Copy: 

Today marks the release of guitarist Pat Metheny’s recording of John Zorn’s Tap: The Book of Angels, Vol. 20 from Zorn’s Masada Book Two on Nonesuch Records and Tzadik. This album is the first collaboration between the two artists, considered among their generation’s most innovative musicians. Besides his frequent collaborator, drummer Antonio Sanchez, Metheny plays all other instruments—guitars, sitar, tiples, bass, keyboards, orchestrionics, electronics, bandoneón, percussion, flugelhorn, and more—himself. To pick up a copy, visit your local record store or head to iTunes or the Nonesuch Store, where the album is available on CD, MP3, and FLAC.

The New York Times calls it "audacious ... an impressive feat of imagination, and a strikingly clear distillation of both artists’ distinctive languages." The Independent in the UK, giving it four stars, calls it "dazzlingly virtuosic and evocative."

Metheny has turned Zorn's music "into a suite of half a dozen cinematic pieces, some of truly epic proportions," says All About Jazz senior editor John Kelman. "[T]his is music that may sound little like anything he's done before, but is equally impossible to imagine coming from anyone but Metheny."

Kelman goes on to say: "The work of an artist who is doing anything but resting on his considerable laurels and accomplishments, Tap: Jon Zorn's Book of Angels | Vol. 20 is, instead, proof positive of Metheny's ongoing efforts to push personal envelopes of sound and structure, and logic and liberation, on what may be his most diverse album yet."

Read the complete review at allaboutjazz.com

Beginning in the 1990s, Zorn wrote 500 songs inspired by traditional Jewish music; they came to be known as two volumes of the Masada Book. He performed the first 200 songs of Book One with the rotating members of the Masada ensemble for a decade before writing Book Two’s 300 tunes in just three months. Over the past eight years, the songs from Book Two have been recorded as volumes of The Book of Angels by a stellar group of musicians, including the Masada Quintet, Masada String Trio, Medeski Martin & Wood, and Marc Ribot.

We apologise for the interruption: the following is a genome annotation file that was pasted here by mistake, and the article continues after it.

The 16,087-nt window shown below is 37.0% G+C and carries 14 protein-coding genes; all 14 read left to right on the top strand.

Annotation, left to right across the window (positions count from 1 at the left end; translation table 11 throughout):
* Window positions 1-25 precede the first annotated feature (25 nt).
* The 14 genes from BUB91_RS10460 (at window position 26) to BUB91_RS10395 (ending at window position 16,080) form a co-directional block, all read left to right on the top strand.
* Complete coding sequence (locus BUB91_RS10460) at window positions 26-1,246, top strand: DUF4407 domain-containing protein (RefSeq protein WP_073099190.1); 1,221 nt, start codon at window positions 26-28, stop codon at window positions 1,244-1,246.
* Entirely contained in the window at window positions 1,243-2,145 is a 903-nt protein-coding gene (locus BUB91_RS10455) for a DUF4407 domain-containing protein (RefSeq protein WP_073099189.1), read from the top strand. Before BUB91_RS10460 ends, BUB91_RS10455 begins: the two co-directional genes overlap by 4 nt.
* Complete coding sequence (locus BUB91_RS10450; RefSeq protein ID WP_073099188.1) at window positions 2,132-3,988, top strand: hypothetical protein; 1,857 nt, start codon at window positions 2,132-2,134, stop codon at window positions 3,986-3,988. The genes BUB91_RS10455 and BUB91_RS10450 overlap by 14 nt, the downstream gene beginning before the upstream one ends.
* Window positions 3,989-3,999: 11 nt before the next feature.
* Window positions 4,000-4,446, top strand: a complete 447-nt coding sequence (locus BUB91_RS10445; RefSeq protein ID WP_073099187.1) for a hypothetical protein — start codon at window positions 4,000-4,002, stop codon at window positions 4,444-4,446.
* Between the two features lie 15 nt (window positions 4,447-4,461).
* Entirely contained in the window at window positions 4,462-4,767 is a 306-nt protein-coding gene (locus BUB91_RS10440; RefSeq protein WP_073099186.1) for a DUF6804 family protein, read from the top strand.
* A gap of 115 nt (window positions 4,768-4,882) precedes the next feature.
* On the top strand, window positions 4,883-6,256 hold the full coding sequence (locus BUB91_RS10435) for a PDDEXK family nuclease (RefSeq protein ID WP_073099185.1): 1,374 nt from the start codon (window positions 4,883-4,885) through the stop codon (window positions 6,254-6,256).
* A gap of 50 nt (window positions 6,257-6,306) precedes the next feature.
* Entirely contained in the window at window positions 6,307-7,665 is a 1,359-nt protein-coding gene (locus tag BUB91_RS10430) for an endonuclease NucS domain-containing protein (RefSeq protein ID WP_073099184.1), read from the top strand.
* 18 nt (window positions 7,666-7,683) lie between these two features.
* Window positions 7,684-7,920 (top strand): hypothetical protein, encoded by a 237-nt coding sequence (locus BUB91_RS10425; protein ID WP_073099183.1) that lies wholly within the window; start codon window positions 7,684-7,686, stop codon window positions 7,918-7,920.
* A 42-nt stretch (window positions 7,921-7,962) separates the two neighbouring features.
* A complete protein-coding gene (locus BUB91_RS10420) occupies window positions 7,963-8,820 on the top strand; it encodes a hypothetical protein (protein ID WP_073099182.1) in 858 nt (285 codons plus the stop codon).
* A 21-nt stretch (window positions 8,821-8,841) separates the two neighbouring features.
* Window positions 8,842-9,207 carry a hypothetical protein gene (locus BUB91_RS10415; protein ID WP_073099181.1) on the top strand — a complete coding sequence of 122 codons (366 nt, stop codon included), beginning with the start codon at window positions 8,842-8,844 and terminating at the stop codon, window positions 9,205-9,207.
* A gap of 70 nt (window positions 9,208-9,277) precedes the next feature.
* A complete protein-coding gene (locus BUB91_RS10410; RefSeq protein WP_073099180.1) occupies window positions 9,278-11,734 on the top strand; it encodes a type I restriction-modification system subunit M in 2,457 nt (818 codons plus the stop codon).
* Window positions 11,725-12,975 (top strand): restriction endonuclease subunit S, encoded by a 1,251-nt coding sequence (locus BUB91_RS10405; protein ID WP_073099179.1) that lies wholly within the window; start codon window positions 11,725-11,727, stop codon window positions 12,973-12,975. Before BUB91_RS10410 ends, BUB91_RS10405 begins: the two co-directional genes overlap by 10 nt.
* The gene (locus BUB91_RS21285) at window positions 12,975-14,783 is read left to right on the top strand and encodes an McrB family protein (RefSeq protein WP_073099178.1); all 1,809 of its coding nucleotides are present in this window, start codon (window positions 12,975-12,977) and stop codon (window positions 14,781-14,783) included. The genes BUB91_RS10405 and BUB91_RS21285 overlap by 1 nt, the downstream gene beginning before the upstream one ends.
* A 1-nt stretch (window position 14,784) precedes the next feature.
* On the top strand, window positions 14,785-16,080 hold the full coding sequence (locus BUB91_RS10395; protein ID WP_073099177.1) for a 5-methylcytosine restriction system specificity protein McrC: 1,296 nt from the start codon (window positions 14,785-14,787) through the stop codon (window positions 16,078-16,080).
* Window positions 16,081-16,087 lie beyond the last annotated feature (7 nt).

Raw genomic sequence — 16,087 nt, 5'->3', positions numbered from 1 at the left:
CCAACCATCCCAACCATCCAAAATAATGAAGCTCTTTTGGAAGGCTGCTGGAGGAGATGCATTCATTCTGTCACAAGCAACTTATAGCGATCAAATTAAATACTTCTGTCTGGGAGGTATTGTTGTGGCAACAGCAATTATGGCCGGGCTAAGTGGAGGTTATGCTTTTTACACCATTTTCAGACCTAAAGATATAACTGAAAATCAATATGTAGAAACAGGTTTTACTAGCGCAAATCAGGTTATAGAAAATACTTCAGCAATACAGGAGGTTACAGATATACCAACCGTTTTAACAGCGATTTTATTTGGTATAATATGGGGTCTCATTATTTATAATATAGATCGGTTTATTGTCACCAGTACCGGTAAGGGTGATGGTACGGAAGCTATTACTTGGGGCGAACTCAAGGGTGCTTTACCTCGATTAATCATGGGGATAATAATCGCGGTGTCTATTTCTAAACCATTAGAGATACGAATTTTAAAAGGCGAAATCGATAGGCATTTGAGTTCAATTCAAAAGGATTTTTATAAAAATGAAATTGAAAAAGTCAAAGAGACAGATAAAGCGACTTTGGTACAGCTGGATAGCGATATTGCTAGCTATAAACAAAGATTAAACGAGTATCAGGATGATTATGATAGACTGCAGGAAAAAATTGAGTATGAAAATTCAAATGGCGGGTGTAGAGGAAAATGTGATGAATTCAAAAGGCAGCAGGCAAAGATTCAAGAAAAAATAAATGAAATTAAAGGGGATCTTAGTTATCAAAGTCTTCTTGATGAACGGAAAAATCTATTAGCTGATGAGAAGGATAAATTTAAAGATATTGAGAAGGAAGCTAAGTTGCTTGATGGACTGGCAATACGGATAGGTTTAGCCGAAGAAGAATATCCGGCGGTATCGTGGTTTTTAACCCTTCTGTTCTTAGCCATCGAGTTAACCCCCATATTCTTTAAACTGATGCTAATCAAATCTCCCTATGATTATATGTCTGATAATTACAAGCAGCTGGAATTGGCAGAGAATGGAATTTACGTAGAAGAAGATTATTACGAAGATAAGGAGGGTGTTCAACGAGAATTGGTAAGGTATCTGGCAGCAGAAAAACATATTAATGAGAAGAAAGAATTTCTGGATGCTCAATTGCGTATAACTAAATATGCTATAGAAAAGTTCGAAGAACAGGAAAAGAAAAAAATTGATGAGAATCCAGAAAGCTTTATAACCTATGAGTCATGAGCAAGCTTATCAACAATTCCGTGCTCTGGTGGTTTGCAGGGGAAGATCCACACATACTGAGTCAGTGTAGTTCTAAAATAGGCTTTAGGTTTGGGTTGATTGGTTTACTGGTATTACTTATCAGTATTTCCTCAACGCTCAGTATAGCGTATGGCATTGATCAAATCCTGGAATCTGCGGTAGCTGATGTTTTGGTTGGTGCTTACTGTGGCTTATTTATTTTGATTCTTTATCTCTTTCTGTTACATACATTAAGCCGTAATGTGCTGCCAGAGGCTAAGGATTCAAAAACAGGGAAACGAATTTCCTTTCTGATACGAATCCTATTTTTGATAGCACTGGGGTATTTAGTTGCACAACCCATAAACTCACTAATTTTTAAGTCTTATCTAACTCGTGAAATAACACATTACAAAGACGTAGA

Zorn says of Metheny’s recording, “Pat is of course a living legend—one of those rare lights in the universe. His incredible facility and dedication, indefatigable energy and focus, imagination, and never-ending curiosity have distinguished him as truly one of the greatest musicians on the planet.” He continues, “Tap is a showcase for Pat’s remarkable imagination, technique, passion, and love for the world. No matter how many times I listen to this recording I am hit with that same sense of exhilaration that hit me the very first time.”

Metheny, who recently won his 20th Grammy Award, adds, “I have admired John Zorn since the late ’70s and have followed his amazing output every step of the way. A few years ago, after contacting me to write some notes for one of his Arcana publications, John and I began an inspired e-mail connection. (As hard as it is to believe, we had never met in person over the years.) I mentioned that I had followed his Book of Angels series from the start and felt like I might be able to contribute something unique to the collection. With his enthusiastic encouragement, he gave me some suggestions as to which tunes were still unrecorded, and I picked the ones that jumped out and spoke to me. Over the next year, in between breaks from the road, I recorded them one by one in my home studio whenever I got a chance.”

Publish date: 
Tuesday, May 21, 2013 - 11:00
Article Type: 
featuredimage: 
Pat Metheny: "Tap" / John Zorn [cover]

Comments

V as in Victim came a few years after Naked City, and the Wayne Horvitz albums albilaave around the same time as Naked City were starkly different. Miracle Mile and This New Generation (both on Nonesuch) are incredibly mellow. Horvitz formed Pigpen after I had gotten used to his quieter sound. I didn't really make that time line clear.I may do a full KZK podcast in the future, but I do mention KZK in the next podcast.

Post new comment